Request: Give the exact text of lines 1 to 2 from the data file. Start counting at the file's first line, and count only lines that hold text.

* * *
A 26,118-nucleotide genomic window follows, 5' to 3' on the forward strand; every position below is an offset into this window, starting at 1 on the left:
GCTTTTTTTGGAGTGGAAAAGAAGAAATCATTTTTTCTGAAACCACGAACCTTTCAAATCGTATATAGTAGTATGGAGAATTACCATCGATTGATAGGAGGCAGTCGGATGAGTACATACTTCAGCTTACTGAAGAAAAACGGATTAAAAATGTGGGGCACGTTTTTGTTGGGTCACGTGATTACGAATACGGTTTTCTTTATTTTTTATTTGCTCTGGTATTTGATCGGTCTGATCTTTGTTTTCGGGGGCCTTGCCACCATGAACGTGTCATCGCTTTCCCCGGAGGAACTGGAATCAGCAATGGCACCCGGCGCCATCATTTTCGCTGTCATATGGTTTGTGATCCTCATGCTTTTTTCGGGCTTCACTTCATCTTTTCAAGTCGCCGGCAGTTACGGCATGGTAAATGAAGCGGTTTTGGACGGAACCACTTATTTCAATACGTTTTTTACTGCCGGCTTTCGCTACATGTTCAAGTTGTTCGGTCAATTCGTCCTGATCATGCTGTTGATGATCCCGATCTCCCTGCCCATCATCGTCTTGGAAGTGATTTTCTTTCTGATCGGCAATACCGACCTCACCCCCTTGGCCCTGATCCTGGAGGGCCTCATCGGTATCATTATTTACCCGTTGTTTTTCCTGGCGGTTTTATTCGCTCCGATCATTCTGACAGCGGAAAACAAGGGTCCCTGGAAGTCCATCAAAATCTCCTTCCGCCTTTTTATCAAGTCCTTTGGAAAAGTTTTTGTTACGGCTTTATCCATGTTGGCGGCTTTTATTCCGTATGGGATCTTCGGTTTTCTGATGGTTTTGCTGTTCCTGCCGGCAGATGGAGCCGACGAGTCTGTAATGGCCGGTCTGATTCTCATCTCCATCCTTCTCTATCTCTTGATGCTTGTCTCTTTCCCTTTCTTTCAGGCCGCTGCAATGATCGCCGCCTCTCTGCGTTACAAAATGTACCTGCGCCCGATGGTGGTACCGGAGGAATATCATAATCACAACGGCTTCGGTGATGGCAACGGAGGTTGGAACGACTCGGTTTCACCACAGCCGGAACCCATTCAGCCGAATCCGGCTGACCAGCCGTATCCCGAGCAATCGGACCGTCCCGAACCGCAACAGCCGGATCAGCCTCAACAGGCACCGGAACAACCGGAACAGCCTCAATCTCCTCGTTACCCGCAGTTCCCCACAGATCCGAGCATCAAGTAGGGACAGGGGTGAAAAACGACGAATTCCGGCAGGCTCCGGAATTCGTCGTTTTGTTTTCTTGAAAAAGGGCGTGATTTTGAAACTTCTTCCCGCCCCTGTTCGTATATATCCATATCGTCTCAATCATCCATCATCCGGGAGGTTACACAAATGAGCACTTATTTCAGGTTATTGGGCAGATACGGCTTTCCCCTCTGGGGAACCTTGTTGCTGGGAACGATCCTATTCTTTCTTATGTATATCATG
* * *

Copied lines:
A 26,118-nucleotide genomic window follows, 5' to 3' on the forward strand; every position below is an offset into this window, starting at 1 on the left:
GCTTTTTTTGGAGTGGAAAAGAAGAAATCATTTTTTCTGAAACCACGAACCTTTCAAATCGTATATAGTAGTATGGAGAATTACCATCGATTGATAGGAGGCAGTCGGATGAGTACATACTTCAGCTTACTGAAGAAAAACGGATTAAAAATGTGGGGCACGTTTTTGTTGGGTCACGTGATTACGAATACGGTTTTCTTTATTTTTTATTTGCTCTGGTATTTGATCGGTCTGATCTTTGTTTTCGGGGGCCTTGCCACCATGAACGTGTCATCGCTTTCCCCGGAGGAACTGGAATCAGCAATGGCACCCGGCGCCATCATTTTCGCTGTCATATGGTTTGTGATCCTCATGCTTTTTTCGGGCTTCACTTCATCTTTTCAAGTCGCCGGCAGTTACGGCATGGTAAATGAAGCGGTTTTGGACGGAACCACTTATTTCAATACGTTTTTTACTGCCGGCTTTCGCTACATGTTCAAGTTGTTCGGTCAATTCGTCCTGATCATGCTGTTGATGATCCCGATCTCCCTGCCCATCATCGTCTTGGAAGTGATTTTCTTTCTGATCGGCAATACCGACCTCACCCCCTTGGCCCTGATCCTGGAGGGCCTCATCGGTATCATTATTTACCCGTTGTTTTTCCTGGCGGTTTTATTCGCTCCGATCATTCTGACAGCGGAAAACAAGGGTCCCTGGAAGTCCATCAAAATCTCCTTCCGCCTTTTTATCAAGTCCTTTGGAAAAGTTTTTGTTACGGCTTTATCCATGTTGGCGGCTTTTATTCCGTATGGGATCTTCGGTTTTCTGATGGTTTTGCTGTTCCTGCCGGCAGATGGAGCCGACGAGTCTGTAATGGCCGGTCTGATTCTCATCTCCATCCTTCTCTATCTCTTGATGCTTGTCTCTTTCCCTTTCTTTCAGGCCGCTGCAATGATCGCCGCCTCTCTGCGTTACAAAATGTACCTGCGCCCGATGGTGGTACCGGAGGAATATCATAATCACAACGGCTTCGGTGATGGCAACGGAGGTTGGAACGACTCGGTTTCACCACAGCCGGAACCCATTCAGCCGAATCCGGCTGACCAGCCGTATCCCGAGCAATCGGACCGTCCCGAACCGCAACAGCCGGATCAGCCTCAACAGGCACCGGAACAACCGGAACAGCCTCAATCTCCTCGTTACCCGCAGTTCCCCACAGATCCGAGCATCAAGTAGGGACAGGGGTGAAAAACGACGAATTCCGGCAGGCTCCGGAATTCGTCGTTTTGTTTTCTTGAAAAAGGGCGTGATTTTGAAACTTCTTCCCGCCCCTGTTCGTATATATCCATATCGTCTCAATCATCCATCATCCGGGAGGTTACACAAATGAGCACTTATTTCAGGTTATTGGGCAGATACGGCTTTCCCCTCTGGGGAACCTTGTTGCTGGGAACGATCCTATTCTTTCTTATGTATATCATG